The U.S. and Original Sin

What was the original sin of the United States? It was what the European settlers did to the Native American populations. They massacred them; enslaved them; removed them from ancestral lands either by force, coercion, or guile; gave them smallpox-infested blankets; and enclosed them in ‘reservations.’ “Ah, but …,” say the pedants, “that was before it…

“All They Will Call You” by Tim Z. Hernandez

In 1948 there was a plane crash in Los Gatos Canyon, California. In the plane were 28 undocumented Mexican workers who were being deported, and four Whites – the pilot, co-pilot, stewardess, and immigration agent. Nobody survived. The papers carried the names of the four Whites, but the Mexicans at first went nameless. The Whites…

“Apocalypse How? An Existential Bestiary” by Adrienne Celt

This book is about as offbeat as it gets. Apocalypse How? sits somewhere between Beckett, Sartre, and an Aardman Animations cartoon, and the good news is it’s brilliant. The book consists of stand-alone cartoon strips, four panels each, starring all the animals of the ark. The twist is that they talk and think as if they’re…

“Here there is no why”: on re-reading Primo Levi

Desperate times call for great books. Primo Levi, a Jewish prisoner arriving at Auschwitz, is thirsty. He reaches to break off an icicle with which to sate his thirst and a guard snatches it away. Levi asks, “Warum?” (Why?) The guard replies, “Hier ist kein warum.” (Here there is no why.) If This Be A…

“Another Door Calls” by Elise Stuart

Elise Stuart’s debut collection shimmers in the rain, gets snagged on the cholla, frees itself in the night winds, and goes rolling down a flooded arroyo. This terrific collection couldn’t have been written anywhere but New Mexico, Stuart’s spiritual home. Her familial roots lie elsewhere, but her narrative voice and sensibility reside firmly in the…

“Damnificados” wins Independent Publisher Book Award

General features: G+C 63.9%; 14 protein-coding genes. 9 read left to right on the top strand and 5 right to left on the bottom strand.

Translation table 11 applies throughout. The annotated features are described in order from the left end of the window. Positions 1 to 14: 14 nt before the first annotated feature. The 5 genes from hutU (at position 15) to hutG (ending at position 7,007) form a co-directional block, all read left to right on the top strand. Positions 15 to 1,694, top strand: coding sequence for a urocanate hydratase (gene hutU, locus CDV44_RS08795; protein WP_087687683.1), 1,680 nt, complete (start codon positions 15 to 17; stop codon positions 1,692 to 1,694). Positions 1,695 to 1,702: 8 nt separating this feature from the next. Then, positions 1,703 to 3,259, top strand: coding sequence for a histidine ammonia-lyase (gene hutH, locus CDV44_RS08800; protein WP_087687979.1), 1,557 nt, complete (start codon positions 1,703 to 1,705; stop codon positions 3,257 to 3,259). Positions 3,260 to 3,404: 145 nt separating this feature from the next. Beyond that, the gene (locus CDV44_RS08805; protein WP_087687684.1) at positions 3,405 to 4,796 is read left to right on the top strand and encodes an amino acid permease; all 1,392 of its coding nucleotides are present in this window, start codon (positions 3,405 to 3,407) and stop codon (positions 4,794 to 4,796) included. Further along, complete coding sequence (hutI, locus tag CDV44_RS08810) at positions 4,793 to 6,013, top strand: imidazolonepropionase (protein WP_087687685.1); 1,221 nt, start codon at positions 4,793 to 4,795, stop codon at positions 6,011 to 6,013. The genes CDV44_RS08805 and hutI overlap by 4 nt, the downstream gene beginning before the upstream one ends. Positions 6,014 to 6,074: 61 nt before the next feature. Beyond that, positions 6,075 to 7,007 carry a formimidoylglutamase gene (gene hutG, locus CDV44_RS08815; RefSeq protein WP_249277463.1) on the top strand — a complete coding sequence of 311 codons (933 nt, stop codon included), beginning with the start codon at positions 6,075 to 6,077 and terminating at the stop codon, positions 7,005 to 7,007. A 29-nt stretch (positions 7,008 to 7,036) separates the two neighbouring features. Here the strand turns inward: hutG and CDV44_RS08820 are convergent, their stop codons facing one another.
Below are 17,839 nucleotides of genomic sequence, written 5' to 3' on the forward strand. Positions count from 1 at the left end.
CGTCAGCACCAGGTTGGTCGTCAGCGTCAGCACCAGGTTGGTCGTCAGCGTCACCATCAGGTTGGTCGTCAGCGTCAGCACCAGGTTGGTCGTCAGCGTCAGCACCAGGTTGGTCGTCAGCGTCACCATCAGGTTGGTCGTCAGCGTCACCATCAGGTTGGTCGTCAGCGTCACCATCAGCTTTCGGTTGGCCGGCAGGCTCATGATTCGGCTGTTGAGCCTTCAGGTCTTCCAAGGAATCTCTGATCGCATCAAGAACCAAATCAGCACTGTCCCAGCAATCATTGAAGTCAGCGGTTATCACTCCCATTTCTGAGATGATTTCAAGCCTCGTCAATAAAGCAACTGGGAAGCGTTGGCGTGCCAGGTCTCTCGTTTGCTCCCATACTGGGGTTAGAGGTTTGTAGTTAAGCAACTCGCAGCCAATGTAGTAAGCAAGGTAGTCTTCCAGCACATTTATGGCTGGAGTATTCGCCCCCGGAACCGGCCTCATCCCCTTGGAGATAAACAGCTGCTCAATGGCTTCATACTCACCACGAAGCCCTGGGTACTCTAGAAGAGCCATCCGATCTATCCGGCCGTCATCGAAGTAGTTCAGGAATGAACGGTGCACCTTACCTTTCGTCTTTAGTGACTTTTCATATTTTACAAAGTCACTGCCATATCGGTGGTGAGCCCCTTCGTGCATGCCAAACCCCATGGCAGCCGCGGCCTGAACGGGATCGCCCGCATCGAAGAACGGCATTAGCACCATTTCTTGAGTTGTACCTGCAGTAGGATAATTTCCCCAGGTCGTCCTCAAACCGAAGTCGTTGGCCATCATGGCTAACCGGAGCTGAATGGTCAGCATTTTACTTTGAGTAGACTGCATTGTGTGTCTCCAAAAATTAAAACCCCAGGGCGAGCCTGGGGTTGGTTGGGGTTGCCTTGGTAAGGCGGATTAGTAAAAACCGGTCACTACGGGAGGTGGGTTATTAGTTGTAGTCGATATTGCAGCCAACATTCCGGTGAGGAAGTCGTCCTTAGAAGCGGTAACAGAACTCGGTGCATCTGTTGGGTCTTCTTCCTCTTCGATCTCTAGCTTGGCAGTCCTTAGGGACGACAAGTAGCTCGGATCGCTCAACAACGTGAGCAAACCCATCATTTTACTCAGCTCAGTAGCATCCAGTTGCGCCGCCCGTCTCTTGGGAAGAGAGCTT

Damnificados has won the Independent Publisher Book Award for Multicultural Fiction. This year the organizers received more than 5,000 entries. They must have some voracious readers on their panels. In the organizers’ own words: “Each year since 1996, the Independent Publisher Book Awards competition has identified a reading list of progressive, thought-provoking books, the kind…

Twelve New Books with Social Justice Themes

1. Decolonization: A Short History by Jan C. Jansen and Jürgen Osterhammel (Princeton University Press) Decolonization examines the consequences of European, Japanese and American decolonization from World War I to the 1990s. It details the dramatic collapses of long-established imperial regimes, some in peace, others in a torrent of blood, and describes the long shadow cast…

“We the People: Stories from the Community Rights Movement in the United States” by Thomas Linzey and Anneke Campbell

“Communities are saying to the government and corporations, “We’re no longer willing to be fracked, poisoned and polluted.” They are mobilizing against a system of law that empowers corporations over communities … Communities are saying this is not acceptable, it’s not sustainable, it’s not democratic, and it’s going to change.” (Chad Nicholson, consultant for Grant…

“The End of Imagination” by Arundhati Roy

“Terrorism is the symptom, not the disease.” (Arundhati Roy, The End of Imagination) Arundhati Roy is a superhero. She wears a sari instead of a cape. She has written one novel – The God of Small Things – and it won the Booker Prize. She is an award-winning screenwriter and an award-declining dissenter. She is…

“Damnificados” named a finalist for the Foreword INDIES Book of the Year

This just in from Foreword Reviews: We are pleased to announce Damnificados has been recognized as a finalist in the 19th annual Foreword INDIES Book of the Year Awards. As part of their mission to discover, review, and share the best books from small, university, and independent publishers, media company Foreword Reviews hosts its annual…

Tucson Festival of Books 2017

Another year, another blockbuster. Once again I missed out on a couple of big names – Colson Whitehead and Michael McGarrity – but there was plenty of consolation in seeing some lesser-known, bright young (and not-so-young) things. I was really looking forward to seeing Adrienne Celt as she’ll be appearing later this year at the Southwest…

The Black Renaissance

A new Black Renaissance is dawning right now. Our literature is stronger than ever. Those great, great writers who came before us all have their heirs. For James Baldwin, read Ta-Nehisi Coates. For Ralph Ellison, read Colson Whitehead. For Zora Neale Hurston, read Toni Morrison. They aren’t like-for-like, but our modern black writers are hugely…